Allow XPaths, RegExps and CSS selectors as fragment identifiers in URLs




6 years ago
5 years ago


(Reporter: navid.zamani, Unassigned)


(Depends on: 1 bug)

Firefox Tracking Flags

(Not tracked)




6 years ago
[If this is the wrong component, please excuse me. The list is a bit confusing. :]

THE PURPOSE of this enhancement is, to enable linking to arbitrary document fragments, including for the purpose of embedding or highlighting parts of a document.
From ad blockers, to search engines, to content syndication to just making bookmarks and links more useful, even bordering on the original ideas of project XANADU, this has endless use cases for putting the user back in control of the web.

THE IDEA is, that instead of just being able to navigate to document anchors, by specifying


, one could also say any of


, making the following valid URLs:|domain/ig[2]/a>body>div>p>a

Note that the XPath and RegExp is the only potentially overlapping syntax here. Which is easil solved my disallowing “m/” in XPaths. (Unless I’m mistaken, that already is the case, except if somebody would declare a custom XML document type with “m” as the top-level tag. Which is extremely unlikely.)

An alternative syntax would be, to prefix the fragment indentifiers with another “protocol” if required, like so:|domain/ig[2]/a>body>div>p>a

THE IMPLEMENTATION is very likely extremely easy, since all the required components are already available and in a very robust state:
• URL fragment selector handler which can scroll to the selected element.
• RegExp engine (in JavaScript)
• XPath engine
• CSS selector engine (in the layout engine)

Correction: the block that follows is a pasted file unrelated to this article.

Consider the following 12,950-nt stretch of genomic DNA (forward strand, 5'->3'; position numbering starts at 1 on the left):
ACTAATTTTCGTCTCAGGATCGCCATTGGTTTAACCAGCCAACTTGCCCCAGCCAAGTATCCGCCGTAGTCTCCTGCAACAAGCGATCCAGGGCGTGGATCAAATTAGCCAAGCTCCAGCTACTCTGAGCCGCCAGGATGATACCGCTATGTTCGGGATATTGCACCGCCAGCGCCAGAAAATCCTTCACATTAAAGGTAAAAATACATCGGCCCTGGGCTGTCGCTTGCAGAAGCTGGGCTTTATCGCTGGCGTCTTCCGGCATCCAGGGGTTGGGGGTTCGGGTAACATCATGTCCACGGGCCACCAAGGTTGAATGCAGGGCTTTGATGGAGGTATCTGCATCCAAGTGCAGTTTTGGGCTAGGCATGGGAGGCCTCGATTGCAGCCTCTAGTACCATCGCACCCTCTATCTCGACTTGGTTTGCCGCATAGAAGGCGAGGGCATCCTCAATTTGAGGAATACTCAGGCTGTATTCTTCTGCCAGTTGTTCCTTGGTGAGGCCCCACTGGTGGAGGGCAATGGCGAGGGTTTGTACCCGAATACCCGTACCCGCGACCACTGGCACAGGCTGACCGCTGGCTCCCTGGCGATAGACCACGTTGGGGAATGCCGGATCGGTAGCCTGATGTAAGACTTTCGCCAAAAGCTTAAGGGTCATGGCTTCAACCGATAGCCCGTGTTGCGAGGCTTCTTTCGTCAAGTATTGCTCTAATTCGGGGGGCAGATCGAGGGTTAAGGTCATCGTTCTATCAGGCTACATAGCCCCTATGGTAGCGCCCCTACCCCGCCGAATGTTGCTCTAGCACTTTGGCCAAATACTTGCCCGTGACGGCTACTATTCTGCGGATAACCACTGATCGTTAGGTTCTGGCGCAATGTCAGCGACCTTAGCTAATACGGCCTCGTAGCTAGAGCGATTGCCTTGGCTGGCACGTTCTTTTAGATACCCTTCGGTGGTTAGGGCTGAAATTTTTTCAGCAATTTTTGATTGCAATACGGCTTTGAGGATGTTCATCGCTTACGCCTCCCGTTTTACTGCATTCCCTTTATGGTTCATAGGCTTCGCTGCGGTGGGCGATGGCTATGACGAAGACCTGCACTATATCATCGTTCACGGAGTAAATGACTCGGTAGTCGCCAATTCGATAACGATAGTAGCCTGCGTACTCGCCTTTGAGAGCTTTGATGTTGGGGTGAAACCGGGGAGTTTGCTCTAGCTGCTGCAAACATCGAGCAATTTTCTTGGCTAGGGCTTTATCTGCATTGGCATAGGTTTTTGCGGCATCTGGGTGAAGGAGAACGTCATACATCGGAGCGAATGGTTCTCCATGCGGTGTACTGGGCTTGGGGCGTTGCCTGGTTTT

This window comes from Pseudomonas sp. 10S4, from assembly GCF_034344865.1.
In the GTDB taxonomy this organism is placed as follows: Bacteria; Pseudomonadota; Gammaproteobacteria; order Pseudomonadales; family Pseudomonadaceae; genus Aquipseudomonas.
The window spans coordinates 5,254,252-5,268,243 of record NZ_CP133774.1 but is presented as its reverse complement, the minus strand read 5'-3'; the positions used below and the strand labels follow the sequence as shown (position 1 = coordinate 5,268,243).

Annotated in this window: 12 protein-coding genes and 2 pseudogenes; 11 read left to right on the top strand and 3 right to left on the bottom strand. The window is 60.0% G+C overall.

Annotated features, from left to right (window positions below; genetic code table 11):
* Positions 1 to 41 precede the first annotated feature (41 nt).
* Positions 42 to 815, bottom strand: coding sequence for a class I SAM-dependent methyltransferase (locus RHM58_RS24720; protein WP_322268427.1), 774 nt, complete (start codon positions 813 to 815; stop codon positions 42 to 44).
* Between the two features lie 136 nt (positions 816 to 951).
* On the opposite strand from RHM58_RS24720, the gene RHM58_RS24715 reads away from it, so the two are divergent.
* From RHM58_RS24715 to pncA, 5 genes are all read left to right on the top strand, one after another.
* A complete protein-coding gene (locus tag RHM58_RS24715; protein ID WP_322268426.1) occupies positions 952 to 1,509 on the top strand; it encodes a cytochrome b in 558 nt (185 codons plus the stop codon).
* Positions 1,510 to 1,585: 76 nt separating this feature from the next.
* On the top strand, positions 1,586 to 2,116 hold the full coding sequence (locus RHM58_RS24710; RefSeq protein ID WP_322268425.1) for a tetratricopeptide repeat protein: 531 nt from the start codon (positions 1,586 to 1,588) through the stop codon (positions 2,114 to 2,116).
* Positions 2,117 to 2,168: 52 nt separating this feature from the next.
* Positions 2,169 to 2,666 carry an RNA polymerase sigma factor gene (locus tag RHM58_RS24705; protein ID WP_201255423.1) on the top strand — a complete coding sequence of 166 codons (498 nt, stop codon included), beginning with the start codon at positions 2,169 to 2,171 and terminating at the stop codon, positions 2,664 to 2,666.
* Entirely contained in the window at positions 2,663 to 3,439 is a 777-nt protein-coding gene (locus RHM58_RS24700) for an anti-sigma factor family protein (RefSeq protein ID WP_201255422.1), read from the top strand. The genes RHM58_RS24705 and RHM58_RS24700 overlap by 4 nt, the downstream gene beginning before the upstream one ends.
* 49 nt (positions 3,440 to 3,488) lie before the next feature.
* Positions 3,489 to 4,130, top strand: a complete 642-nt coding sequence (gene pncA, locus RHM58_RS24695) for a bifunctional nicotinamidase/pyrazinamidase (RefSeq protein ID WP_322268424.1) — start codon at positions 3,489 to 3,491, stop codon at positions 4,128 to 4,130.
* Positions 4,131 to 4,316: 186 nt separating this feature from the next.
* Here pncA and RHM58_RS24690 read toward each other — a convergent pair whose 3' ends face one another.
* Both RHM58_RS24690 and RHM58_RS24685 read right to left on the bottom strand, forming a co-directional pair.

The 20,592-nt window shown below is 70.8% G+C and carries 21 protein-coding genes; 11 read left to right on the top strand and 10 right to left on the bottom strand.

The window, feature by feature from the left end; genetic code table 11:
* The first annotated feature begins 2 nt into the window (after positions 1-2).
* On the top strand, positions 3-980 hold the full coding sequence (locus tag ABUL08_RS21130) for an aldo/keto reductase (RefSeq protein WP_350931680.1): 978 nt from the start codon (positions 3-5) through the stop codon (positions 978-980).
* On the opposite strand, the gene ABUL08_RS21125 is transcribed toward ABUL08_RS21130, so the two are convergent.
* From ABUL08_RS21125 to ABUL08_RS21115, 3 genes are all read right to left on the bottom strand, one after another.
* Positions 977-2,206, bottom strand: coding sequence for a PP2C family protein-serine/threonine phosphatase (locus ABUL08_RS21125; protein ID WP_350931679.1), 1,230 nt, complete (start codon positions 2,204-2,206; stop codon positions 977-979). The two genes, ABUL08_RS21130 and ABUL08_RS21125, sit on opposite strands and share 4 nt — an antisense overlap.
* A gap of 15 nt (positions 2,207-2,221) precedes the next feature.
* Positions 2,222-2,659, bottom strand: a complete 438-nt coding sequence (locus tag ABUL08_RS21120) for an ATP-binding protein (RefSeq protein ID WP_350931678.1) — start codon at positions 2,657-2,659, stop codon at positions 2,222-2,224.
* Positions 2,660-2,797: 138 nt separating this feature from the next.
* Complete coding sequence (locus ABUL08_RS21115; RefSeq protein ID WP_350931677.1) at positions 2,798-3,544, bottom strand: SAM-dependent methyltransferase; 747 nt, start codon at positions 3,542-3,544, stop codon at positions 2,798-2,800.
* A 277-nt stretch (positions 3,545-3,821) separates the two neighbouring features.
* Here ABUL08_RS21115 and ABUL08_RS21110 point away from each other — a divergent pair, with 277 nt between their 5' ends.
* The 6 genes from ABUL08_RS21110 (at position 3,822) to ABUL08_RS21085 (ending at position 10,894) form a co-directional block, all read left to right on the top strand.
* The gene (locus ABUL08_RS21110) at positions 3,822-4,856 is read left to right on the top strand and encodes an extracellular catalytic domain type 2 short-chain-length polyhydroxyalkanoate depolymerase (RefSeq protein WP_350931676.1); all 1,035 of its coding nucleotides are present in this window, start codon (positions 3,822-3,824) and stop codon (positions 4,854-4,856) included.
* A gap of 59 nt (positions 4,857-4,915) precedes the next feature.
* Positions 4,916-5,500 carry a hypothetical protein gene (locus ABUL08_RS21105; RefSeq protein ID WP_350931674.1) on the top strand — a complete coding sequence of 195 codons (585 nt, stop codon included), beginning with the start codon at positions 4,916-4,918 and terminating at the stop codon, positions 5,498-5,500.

For the case where multiple fragments would be selected, they can be highlighted, scrolling to the first occurrence, just like with the text search.

I really hope this can be implemented, but this bug only serves as a “This is a thing that we could do, if somebody’s interested and has the time.” reminder. A roadmap wishlist kinda thing.
We support xpath in anchors already... in an XML document.  No one ever uses it.  We've been considering removing the implementation, since it just adds code and attack surface and is totally unused.

Comment 2

6 years ago
(In reply to comment #1)
Have you also told anyone about it? ;)
I’m a professional web developer, am very enthusiastic about these things, and never heard of it.

If it never gets used, yes, you are right, it would be an unnecessary complexity. But that’s just sad. :/

How about posting it on the major news aggregation sites (like Reddit, Slashdot, etc), and if that doesn’t change things, leave it as a compile option or add-on, so it’s possible to re-launch it, when the world is ready…
> Have you also told anyone about it? ;)

We have, over the 10+ years we've supported it....

Comment 4

6 years ago
(In reply to Vacation until Aug 19.  Do not ask for review. from comment #3)
> We have, over the 10+ years we've supported it....

Oh… wow… OK… I’ve nothing left to say… do what you want with this bug…

Thanks… I guess…

I’ll just go, and be sad now…

Comment 5

5 years ago
See the following add-ons. I've tested Hyper-Anchor and verified that it works in Firefox 32.0a1 (2014-06-01).

If you're building a website yourself, there's no reason why you can't add id attributes to elements.

When providing support, I sometimes come across very lengthy pages that have no id attributes. So something like this would be helpful and preferable to telling people "Read section X on the following page". But I can't say I encouter this frequently enough to make this a must-have feature.
• Bug 1019176.
• Bug 1019174.


5 years ago
Depends on: 978431

Comment 6

5 years ago
Sadly, this incredibly handy feature (xpath fragment identifiers) on sites that are bad at linking (like was removed from Firefox recently.
Stuff like  no longer functions.
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